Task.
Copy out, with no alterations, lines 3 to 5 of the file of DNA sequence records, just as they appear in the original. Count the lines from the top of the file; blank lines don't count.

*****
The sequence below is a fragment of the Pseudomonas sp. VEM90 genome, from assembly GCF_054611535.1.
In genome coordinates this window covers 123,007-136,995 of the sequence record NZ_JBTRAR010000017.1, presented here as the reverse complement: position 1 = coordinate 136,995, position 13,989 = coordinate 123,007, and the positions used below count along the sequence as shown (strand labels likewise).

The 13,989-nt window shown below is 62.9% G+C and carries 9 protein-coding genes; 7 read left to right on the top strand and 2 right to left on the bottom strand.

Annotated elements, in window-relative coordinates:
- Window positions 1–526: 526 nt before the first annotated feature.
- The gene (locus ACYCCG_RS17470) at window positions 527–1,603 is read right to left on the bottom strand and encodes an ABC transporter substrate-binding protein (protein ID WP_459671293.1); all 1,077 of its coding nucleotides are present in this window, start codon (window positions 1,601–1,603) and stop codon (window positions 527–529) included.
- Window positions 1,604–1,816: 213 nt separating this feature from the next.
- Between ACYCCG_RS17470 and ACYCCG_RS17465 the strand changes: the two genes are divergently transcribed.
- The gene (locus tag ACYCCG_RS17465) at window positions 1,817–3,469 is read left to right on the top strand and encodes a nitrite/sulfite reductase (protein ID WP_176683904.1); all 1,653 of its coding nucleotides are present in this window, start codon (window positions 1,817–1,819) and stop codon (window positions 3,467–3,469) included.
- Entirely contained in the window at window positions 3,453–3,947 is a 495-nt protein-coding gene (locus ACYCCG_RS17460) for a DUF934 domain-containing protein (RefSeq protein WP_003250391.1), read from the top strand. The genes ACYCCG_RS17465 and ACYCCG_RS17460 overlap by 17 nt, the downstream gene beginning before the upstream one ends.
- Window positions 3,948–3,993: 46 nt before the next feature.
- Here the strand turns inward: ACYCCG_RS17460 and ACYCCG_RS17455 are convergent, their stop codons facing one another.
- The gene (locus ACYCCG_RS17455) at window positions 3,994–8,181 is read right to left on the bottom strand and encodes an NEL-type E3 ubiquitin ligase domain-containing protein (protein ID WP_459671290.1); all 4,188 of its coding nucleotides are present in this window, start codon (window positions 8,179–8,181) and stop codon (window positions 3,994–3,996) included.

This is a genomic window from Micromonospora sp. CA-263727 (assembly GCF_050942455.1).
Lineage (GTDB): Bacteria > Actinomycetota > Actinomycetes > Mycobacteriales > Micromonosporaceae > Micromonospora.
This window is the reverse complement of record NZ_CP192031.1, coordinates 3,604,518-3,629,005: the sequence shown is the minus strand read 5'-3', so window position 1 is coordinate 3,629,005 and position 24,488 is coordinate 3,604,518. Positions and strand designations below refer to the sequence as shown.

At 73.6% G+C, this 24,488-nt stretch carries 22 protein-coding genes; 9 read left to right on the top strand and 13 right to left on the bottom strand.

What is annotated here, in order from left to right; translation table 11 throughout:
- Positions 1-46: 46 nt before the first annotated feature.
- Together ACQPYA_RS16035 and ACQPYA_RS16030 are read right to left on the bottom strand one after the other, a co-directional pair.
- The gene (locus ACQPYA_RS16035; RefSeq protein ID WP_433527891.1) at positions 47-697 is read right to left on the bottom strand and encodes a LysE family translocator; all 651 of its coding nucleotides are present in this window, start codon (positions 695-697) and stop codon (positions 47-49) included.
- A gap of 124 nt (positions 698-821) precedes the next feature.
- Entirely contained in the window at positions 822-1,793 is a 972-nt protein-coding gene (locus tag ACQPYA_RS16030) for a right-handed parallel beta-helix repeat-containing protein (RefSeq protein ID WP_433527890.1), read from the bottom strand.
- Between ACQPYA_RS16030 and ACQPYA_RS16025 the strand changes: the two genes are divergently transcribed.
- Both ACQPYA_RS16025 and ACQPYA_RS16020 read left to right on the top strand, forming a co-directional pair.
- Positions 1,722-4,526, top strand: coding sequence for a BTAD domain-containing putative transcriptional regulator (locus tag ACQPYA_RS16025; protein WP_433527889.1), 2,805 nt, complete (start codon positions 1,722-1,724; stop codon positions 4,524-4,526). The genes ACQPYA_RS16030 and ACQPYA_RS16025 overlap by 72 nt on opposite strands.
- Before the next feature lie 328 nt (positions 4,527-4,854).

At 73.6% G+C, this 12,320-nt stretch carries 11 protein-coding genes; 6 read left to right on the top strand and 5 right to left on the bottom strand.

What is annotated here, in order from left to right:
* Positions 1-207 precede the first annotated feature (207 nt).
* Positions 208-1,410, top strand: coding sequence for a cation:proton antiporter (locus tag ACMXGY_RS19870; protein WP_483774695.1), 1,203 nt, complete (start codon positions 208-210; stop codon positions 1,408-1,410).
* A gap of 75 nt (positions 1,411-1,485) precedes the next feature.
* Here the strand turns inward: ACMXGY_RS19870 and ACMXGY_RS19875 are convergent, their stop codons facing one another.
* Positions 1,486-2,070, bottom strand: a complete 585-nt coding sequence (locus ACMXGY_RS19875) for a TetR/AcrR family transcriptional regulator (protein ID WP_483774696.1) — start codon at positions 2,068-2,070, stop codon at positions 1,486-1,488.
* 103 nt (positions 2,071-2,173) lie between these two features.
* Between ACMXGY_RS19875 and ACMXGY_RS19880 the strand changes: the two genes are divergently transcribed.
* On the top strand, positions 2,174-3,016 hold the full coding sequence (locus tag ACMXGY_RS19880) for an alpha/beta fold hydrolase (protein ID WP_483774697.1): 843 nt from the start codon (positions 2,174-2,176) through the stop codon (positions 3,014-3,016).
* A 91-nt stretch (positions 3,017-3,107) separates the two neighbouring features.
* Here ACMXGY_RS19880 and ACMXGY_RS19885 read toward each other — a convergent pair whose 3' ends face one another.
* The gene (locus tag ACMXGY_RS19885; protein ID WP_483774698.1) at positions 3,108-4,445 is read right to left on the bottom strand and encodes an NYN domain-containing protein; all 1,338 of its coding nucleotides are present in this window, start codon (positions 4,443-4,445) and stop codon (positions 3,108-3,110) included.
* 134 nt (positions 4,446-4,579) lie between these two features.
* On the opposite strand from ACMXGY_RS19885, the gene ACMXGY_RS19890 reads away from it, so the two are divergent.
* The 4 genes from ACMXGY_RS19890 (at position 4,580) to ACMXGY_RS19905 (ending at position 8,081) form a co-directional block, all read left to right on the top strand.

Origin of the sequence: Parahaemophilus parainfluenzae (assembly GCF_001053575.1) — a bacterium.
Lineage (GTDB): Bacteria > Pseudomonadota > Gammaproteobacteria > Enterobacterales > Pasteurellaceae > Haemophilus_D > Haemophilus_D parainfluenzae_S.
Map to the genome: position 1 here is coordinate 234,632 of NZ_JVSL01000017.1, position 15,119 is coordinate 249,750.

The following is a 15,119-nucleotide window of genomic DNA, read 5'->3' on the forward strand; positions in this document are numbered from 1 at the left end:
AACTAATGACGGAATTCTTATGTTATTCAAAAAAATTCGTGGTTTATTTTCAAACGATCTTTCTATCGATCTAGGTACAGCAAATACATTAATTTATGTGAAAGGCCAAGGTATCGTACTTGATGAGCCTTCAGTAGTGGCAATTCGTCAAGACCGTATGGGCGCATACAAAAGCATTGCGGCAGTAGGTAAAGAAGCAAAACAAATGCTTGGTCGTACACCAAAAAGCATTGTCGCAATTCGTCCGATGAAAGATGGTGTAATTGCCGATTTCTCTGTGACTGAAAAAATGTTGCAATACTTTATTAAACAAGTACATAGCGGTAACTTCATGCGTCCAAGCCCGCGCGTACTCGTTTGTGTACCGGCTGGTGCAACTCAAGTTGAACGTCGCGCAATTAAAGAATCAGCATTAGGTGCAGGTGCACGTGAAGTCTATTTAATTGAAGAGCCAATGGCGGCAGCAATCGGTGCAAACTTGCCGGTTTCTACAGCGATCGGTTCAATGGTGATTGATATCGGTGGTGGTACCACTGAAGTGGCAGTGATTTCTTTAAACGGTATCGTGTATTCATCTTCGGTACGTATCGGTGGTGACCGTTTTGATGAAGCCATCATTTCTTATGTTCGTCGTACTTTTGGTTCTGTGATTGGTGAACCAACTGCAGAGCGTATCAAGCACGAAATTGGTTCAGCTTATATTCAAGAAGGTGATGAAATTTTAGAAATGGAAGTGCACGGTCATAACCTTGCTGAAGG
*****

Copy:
The 13,989-nt window shown below is 62.9% G+C and carries 9 protein-coding genes; 7 read left to right on the top strand and 2 right to left on the bottom strand.

Annotated elements, in window-relative coordinates:
- Window positions 1–526: 526 nt before the first annotated feature.